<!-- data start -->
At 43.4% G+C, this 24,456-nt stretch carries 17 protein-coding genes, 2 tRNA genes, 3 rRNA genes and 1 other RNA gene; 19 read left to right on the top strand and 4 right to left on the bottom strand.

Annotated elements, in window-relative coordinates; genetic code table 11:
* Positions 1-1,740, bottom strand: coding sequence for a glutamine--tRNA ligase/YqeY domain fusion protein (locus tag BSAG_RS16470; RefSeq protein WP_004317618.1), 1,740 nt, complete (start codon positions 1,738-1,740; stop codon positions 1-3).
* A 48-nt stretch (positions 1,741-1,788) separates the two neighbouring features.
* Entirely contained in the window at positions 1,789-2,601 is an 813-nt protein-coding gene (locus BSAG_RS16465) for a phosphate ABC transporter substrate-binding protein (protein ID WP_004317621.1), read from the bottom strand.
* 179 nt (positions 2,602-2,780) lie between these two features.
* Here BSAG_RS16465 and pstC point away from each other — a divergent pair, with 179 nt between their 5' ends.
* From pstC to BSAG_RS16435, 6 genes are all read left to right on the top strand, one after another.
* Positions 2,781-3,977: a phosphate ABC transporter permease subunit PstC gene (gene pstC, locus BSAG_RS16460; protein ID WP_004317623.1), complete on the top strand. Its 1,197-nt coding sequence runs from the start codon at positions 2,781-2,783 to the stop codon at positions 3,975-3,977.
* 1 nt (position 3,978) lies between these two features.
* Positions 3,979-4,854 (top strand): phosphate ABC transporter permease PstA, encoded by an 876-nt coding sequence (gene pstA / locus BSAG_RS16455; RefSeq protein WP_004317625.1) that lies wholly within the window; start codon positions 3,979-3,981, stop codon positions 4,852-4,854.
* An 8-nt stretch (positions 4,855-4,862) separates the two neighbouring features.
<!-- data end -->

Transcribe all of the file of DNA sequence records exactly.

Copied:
At 43.4% G+C, this 24,456-nt stretch carries 17 protein-coding genes, 2 tRNA genes, 3 rRNA genes and 1 other RNA gene; 19 read left to right on the top strand and 4 right to left on the bottom strand.

Annotated elements, in window-relative coordinates; genetic code table 11:
* Positions 1-1,740, bottom strand: coding sequence for a glutamine--tRNA ligase/YqeY domain fusion protein (locus tag BSAG_RS16470; RefSeq protein WP_004317618.1), 1,740 nt, complete (start codon positions 1,738-1,740; stop codon positions 1-3).
* A 48-nt stretch (positions 1,741-1,788) separates the two neighbouring features.
* Entirely contained in the window at positions 1,789-2,601 is an 813-nt protein-coding gene (locus BSAG_RS16465) for a phosphate ABC transporter substrate-binding protein (protein ID WP_004317621.1), read from the bottom strand.
* 179 nt (positions 2,602-2,780) lie between these two features.
* Here BSAG_RS16465 and pstC point away from each other — a divergent pair, with 179 nt between their 5' ends.
* From pstC to BSAG_RS16435, 6 genes are all read left to right on the top strand, one after another.
* Positions 2,781-3,977: a phosphate ABC transporter permease subunit PstC gene (gene pstC, locus BSAG_RS16460; protein ID WP_004317623.1), complete on the top strand. Its 1,197-nt coding sequence runs from the start codon at positions 2,781-2,783 to the stop codon at positions 3,975-3,977.
* 1 nt (position 3,978) lies between these two features.
* Positions 3,979-4,854 (top strand): phosphate ABC transporter permease PstA, encoded by an 876-nt coding sequence (gene pstA / locus BSAG_RS16455; RefSeq protein WP_004317625.1) that lies wholly within the window; start codon positions 3,979-3,981, stop codon positions 4,852-4,854.
* An 8-nt stretch (positions 4,855-4,862) separates the two neighbouring features.